Dame Anne Glover is Bell Burnell’s successor as the president of the Royal Society of Edinburgh. Of the 46 past presidents, Glover and Bell Burnell are the only females to have been awarded the honour. Speaking to The University Times, Glover laughingly recalls Bell Burnell’s “fierce sense of humour” and speaks warmly about her “breathtakingly generous” donation. It’s clear that Glover has great admiration for her predecessor, a trait she admits she shares with many others: “It’s amazing how she is respected wherever you go, and that means she has a lot of authority and currency in being able to make people pay attention to the issues that she’s most motivated by.”

We have to get the gender equality argument to move on from the sort of social justice, human rights argument … this isn’t about fixing women, it’s about fixing the system

As well as providing financial support for recipients, Bell Burnell’s donation will likely be crucial in motivating current and future generations of researchers. Glover speaks about the widespread influence of the gesture: “It has much more impact, not just among the young people who will be recipients, but other young people who will think it’s great that older people care about them and make such concrete statements about it, but also older people, and people in the middle of their career. Everyone will be thinking, ‘what can I, or should I be doing in order to pay back?’”

Prof Jane Grimson is the Chair of the Athena Swan team in Trinity’s Centre for Gender Equality and Leadership and was also Trinity’s first female engineering graduate in 1970. In an interview with The University Times, Grimson speaks of the importance of Bell Burnell’s work leading up to her recent donation.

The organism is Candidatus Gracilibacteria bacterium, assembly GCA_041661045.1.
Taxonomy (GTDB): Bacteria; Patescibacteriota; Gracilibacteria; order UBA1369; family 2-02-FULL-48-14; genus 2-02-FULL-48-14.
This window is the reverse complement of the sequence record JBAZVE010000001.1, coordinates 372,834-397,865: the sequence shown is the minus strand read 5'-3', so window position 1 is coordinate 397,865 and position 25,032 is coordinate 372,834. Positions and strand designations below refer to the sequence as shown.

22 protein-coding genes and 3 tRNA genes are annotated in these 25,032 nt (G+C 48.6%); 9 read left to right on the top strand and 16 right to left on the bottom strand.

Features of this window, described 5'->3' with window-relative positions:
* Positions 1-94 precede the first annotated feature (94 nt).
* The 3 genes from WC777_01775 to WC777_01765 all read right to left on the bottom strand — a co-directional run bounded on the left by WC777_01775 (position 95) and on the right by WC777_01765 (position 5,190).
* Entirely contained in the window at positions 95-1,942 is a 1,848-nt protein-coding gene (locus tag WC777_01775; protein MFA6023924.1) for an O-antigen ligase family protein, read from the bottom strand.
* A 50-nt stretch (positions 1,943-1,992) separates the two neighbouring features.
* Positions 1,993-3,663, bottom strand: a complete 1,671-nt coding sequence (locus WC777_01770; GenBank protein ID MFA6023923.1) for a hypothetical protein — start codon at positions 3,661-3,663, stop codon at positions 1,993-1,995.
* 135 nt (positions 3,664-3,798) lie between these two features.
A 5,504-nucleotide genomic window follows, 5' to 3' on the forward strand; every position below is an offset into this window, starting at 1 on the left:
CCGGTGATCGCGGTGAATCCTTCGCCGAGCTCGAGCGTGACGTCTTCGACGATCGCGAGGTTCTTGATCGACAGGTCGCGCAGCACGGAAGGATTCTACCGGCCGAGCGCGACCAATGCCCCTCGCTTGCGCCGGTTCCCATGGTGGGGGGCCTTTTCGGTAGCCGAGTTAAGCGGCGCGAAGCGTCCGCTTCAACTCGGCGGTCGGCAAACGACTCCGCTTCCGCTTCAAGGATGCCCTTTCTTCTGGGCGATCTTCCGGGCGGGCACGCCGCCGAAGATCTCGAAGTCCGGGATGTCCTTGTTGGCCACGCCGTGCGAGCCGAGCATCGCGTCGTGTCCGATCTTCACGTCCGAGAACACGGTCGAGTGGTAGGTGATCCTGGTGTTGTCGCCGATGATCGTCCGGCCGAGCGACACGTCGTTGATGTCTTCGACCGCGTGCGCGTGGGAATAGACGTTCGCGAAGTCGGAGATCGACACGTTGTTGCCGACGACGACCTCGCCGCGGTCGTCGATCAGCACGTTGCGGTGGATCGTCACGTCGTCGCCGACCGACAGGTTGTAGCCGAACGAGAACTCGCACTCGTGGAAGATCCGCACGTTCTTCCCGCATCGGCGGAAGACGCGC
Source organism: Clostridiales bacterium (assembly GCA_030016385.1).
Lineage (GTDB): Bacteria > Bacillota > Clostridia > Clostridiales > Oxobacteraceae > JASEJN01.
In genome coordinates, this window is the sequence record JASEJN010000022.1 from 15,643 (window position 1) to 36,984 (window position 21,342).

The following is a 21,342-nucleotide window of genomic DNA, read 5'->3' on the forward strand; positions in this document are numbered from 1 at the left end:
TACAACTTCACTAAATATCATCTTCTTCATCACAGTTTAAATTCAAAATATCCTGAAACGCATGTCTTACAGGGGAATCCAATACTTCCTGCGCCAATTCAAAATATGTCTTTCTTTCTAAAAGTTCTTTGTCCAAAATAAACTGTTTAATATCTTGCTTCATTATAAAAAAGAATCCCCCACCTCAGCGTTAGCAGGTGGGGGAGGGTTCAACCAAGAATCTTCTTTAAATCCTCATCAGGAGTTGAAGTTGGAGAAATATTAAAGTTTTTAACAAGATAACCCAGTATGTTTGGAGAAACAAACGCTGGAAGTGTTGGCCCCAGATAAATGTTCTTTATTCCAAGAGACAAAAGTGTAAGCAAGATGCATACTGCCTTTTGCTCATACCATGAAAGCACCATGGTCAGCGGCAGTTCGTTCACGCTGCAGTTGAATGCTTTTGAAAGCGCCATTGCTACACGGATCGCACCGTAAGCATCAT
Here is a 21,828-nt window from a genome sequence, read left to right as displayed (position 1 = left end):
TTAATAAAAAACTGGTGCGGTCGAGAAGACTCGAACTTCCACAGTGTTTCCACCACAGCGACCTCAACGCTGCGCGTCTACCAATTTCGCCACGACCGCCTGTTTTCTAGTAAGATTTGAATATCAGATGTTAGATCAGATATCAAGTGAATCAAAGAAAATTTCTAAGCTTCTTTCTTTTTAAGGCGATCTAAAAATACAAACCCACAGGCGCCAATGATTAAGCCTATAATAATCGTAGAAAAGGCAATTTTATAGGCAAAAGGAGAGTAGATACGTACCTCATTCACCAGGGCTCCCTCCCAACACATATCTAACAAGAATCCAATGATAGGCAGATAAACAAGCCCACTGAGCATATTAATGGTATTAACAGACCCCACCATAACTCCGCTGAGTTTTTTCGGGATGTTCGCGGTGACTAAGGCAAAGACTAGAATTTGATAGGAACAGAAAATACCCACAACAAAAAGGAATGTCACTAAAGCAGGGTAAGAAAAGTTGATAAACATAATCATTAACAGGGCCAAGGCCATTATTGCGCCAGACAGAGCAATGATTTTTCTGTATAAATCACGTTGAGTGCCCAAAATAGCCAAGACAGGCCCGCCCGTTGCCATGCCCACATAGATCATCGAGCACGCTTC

Grimson explains that Bell Burnell led a revolutionary project while president of the Royal Society of Edinburgh looking at why, compared to men, disproportionate numbers of women drop out of STEM subjects. As well as entering STEM courses in smaller numbers in the first place, a bigger proportion of these women drop out further down the line than their male counterparts. Grimson expresses her belief that women in physics are “acutely aware” that they’re in that “isolating” minority. Grimson, like Glover, acknowledges the wider societal impact of Bell Burnell’s actions and their focus on the benefits for everyone, not just underrepresented groups.

“We have to get the gender equality argument to move on from the sort of social justice, human rights argument … this isn’t about fixing women, it’s about fixing the system, transforming the system to make it more inclusive.”

In an email statement to The University Times, Dame Julia Higgins, the President of the Institute of Physics (which was the beneficiary of Bell Burnell’s Special Breakthrough Award), outlines how the organisation will utilise the donation to continue the work of Bell Burnell. “The award will be used”, Higgins, says, “to provide graduate studentships in physics for people from under-represented groups. It is hoped by the awards themselves, and through the interest arising from them many more able physicists from the wider community will be able to continue their studies and develop their potential in the subject”.

Bell Burnell’s contribution is both unprecedented and significant. As Glover puts it: “It marks her as being an extremely singular person in our society and one whose generosity will never be forgotten”. Or perhaps better again, in the words of that Morgan poem she performed: “Of course, but nothing is ever the same, now is it? You’ll remember Mercury.”